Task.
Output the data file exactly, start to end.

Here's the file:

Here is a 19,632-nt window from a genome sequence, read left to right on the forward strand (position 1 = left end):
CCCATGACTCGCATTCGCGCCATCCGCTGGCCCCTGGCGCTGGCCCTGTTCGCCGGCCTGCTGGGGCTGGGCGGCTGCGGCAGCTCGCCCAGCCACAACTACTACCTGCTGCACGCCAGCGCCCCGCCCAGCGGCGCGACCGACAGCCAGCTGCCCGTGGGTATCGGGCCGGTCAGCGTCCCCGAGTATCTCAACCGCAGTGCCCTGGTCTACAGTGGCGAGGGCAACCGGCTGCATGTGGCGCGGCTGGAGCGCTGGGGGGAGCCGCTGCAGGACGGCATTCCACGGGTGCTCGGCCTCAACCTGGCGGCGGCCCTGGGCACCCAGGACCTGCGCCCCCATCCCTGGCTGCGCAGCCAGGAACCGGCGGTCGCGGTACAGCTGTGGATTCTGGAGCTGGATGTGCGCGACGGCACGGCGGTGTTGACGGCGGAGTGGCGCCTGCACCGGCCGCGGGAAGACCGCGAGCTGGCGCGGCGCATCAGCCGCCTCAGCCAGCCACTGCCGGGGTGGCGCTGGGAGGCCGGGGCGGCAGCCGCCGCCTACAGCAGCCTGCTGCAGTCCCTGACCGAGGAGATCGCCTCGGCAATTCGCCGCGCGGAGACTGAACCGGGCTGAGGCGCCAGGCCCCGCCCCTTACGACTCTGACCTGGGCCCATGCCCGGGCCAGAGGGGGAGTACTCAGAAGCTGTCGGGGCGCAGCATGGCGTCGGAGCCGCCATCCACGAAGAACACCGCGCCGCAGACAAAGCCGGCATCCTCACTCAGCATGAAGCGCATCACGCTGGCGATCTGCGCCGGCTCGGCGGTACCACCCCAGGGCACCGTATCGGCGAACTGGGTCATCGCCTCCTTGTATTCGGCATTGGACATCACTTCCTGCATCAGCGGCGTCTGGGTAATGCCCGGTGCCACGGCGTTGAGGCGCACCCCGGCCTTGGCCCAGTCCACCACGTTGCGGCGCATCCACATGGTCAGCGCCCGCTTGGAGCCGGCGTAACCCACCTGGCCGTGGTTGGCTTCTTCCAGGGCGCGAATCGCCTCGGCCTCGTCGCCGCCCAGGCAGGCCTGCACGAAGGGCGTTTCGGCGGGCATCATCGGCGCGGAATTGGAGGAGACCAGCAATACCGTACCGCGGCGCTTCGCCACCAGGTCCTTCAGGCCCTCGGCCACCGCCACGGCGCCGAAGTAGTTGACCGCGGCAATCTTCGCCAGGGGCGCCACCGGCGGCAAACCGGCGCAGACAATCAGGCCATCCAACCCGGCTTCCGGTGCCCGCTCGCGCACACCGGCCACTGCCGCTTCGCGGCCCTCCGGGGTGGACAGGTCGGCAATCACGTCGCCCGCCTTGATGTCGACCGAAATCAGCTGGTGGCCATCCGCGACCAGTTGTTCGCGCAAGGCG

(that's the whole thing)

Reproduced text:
Here is a 19,632-nt window from a genome sequence, read left to right on the forward strand (position 1 = left end):
CCCATGACTCGCATTCGCGCCATCCGCTGGCCCCTGGCGCTGGCCCTGTTCGCCGGCCTGCTGGGGCTGGGCGGCTGCGGCAGCTCGCCCAGCCACAACTACTACCTGCTGCACGCCAGCGCCCCGCCCAGCGGCGCGACCGACAGCCAGCTGCCCGTGGGTATCGGGCCGGTCAGCGTCCCCGAGTATCTCAACCGCAGTGCCCTGGTCTACAGTGGCGAGGGCAACCGGCTGCATGTGGCGCGGCTGGAGCGCTGGGGGGAGCCGCTGCAGGACGGCATTCCACGGGTGCTCGGCCTCAACCTGGCGGCGGCCCTGGGCACCCAGGACCTGCGCCCCCATCCCTGGCTGCGCAGCCAGGAACCGGCGGTCGCGGTACAGCTGTGGATTCTGGAGCTGGATGTGCGCGACGGCACGGCGGTGTTGACGGCGGAGTGGCGCCTGCACCGGCCGCGGGAAGACCGCGAGCTGGCGCGGCGCATCAGCCGCCTCAGCCAGCCACTGCCGGGGTGGCGCTGGGAGGCCGGGGCGGCAGCCGCCGCCTACAGCAGCCTGCTGCAGTCCCTGACCGAGGAGATCGCCTCGGCAATTCGCCGCGCGGAGACTGAACCGGGCTGAGGCGCCAGGCCCCGCCCCTTACGACTCTGACCTGGGCCCATGCCCGGGCCAGAGGGGGAGTACTCAGAAGCTGTCGGGGCGCAGCATGGCGTCGGAGCCGCCATCCACGAAGAACACCGCGCCGCAGACAAAGCCGGCATCCTCACTCAGCATGAAGCGCATCACGCTGGCGATCTGCGCCGGCTCGGCGGTACCACCCCAGGGCACCGTATCGGCGAACTGGGTCATCGCCTCCTTGTATTCGGCATTGGACATCACTTCCTGCATCAGCGGCGTCTGGGTAATGCCCGGTGCCACGGCGTTGAGGCGCACCCCGGCCTTGGCCCAGTCCACCACGTTGCGGCGCATCCACATGGTCAGCGCCCGCTTGGAGCCGGCGTAACCCACCTGGCCGTGGTTGGCTTCTTCCAGGGCGCGAATCGCCTCGGCCTCGTCGCCGCCCAGGCAGGCCTGCACGAAGGGCGTTTCGGCGGGCATCATCGGCGCGGAATTGGAGGAGACCAGCAATACCGTACCGCGGCGCTTCGCCACCAGGTCCTTCAGGCCCTCGGCCACCGCCACGGCGCCGAAGTAGTTGACCGCGGCAATCTTCGCCAGGGGCGCCACCGGCGGCAAACCGGCGCAGACAATCAGGCCATCCAACCCGGCTTCCGGTGCCCGCTCGCGCACACCGGCCACTGCCGCTTCGCGGCCCTCCGGGGTGGACAGGTCGGCAATCACGTCGCCCGCCTTGATGTCGACCGAAATCAGCTGGTGGCCATCCGCGACCAGTTGTTCGCGCAAGGCG